Sheriff’s Office offers advice for surviving active shootings

Sheriff Dan Coverley

Sheriff Dan Coverley


What is the best thing to do in the event of an active shooter? Run.

The Douglas County Sheriff Office answered that and other questions during an active shooter presentation at the Douglas County Community Center last week.

Sheriff Dan Coverley and SWAT Team and Hostage Negotiation Commander Capt. Dan Britton conducted the presentation about active shooters from their characteristics, behaviors and stages to how the shootings are handled and how they can be prevented.

“We take very seriously doing everything we can to prevent them.” said Britton.

There are usually five stages an active shooter goes through before pulling the trigger.

“They fantasize, plan, prepare, approach and implement,” said Britton, “and he typically will not stop until he runs out of victims, ammo, or he’s dead.”

Britton said an individual capable of becoming an active shooter usually shows signs before the five stages and attack happens.

“Prior to the attack they tend to be filled with rage, obsessed with perceived justice, constantly talk about violence, might make hit lists, suddenly accumulate weapons and begin training or preparations,” said Britton.

Britton said there are different types of shootings that occur and each one seems to have a different characteristic.

“A school shooting that occurs in a K-12 setting will most typically be a white male with a history of trauma, is suicidal and will leak plans,” said Britton. “At a college, the shooter is usually a nonwhite male student with a history of childhood trauma and violence. A workplace shooting occurs by a nonracial profile, but usually in their 40s and is an employee at a blue-collar business and a shooting that occurs at a church might be a 40-year-old white male, is suicidal and Christian. Then there are terrorist inspired shooters, which may be multiple shooters or suicidal bombers, who have political or religious motives usually from a different country. ”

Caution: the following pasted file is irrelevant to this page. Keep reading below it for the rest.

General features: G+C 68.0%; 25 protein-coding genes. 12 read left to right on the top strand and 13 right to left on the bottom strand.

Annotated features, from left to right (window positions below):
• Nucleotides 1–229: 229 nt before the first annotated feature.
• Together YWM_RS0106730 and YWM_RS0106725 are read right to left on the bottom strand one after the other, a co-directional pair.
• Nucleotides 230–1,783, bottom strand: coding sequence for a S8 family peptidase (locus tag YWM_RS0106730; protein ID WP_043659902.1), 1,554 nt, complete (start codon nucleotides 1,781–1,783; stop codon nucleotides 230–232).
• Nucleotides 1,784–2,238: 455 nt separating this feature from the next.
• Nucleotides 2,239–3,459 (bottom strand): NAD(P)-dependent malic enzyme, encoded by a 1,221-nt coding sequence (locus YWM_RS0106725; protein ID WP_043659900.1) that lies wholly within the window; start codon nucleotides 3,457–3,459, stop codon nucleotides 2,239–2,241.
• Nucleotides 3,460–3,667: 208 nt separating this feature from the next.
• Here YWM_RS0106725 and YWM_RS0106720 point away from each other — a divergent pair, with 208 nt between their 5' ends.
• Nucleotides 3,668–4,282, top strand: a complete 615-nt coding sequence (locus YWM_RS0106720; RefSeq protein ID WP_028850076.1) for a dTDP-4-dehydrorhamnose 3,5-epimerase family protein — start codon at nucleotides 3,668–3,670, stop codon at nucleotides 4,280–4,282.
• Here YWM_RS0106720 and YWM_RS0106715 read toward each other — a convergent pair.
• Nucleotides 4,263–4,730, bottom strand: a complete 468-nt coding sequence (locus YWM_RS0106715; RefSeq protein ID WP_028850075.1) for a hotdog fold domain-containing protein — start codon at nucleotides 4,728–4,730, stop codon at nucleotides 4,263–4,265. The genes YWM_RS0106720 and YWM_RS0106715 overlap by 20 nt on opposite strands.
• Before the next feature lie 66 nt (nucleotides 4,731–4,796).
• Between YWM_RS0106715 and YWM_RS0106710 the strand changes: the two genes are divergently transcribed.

During the presentation Britton discussed past shootings including the Sept. 6, 2011, IHOP shooting where 32-year-old Eduardo Sencion opened fire at the Carson City restaurant killing four people, including three members of the National Guard and wounding seven others.

“The whole thing lasted 85 seconds,” said Britton.

Situations like the IHOP are why Britton said it is important to act fast and smart.

He said responders will act quickly and efficiently but told the audience if they are ever faced with the situation, acting fast and running is the best way to ensure getting out alive.

“When the event happens, the best thing to do is run,” said Britton. “It’s harder to shoot a moving target and we’d rather see the whole student body (for example) running down the street than on the ground. If running isn’t a possibility then hide or fight, but no matter what act immediately.”

The Douglas County Sheriff’s Office is constantly updating, learning and adjusting their tactics and how they respond, said Coverley.

To help prevent active shootings and other emergencies from occurring in Douglas County the Sheriff’s office has what’s called “Live All.”

Coverley said it plays live 911 calls to patrol officers so they can hear an emergency call in real time and respond immediately to a scene.

“It has increased our response time because we are able to hear the calls as they come in and hop on route immediately and if one officer is close then he’s off to the scene right away,” said Coverley.

A member of the audience pointed out that some officers take their patrol cars home, which saves them time when emergencies arise off duty.

When it comes to school protection, Coverley said the district is looking into programs, volunteers and ideas they can implement into enhancing the security and safety at Douglas County schools.

“This isn’t a fun topic and I wish I didn’t have to do this, but it’s important and the best thing I can do is give you information,” Coverley said.

The two men advised residents to do what it takes to protect themselves and others, but to do it quickly.

Ways to prepare for an active shooter situation

Play “what If games.”

Think about how you would react

Where are your possible exits and cover?

Do you have a good view of people coming in and exiting 

How can you protect and defend yourself if needed. 

Always act quickly and be smart.


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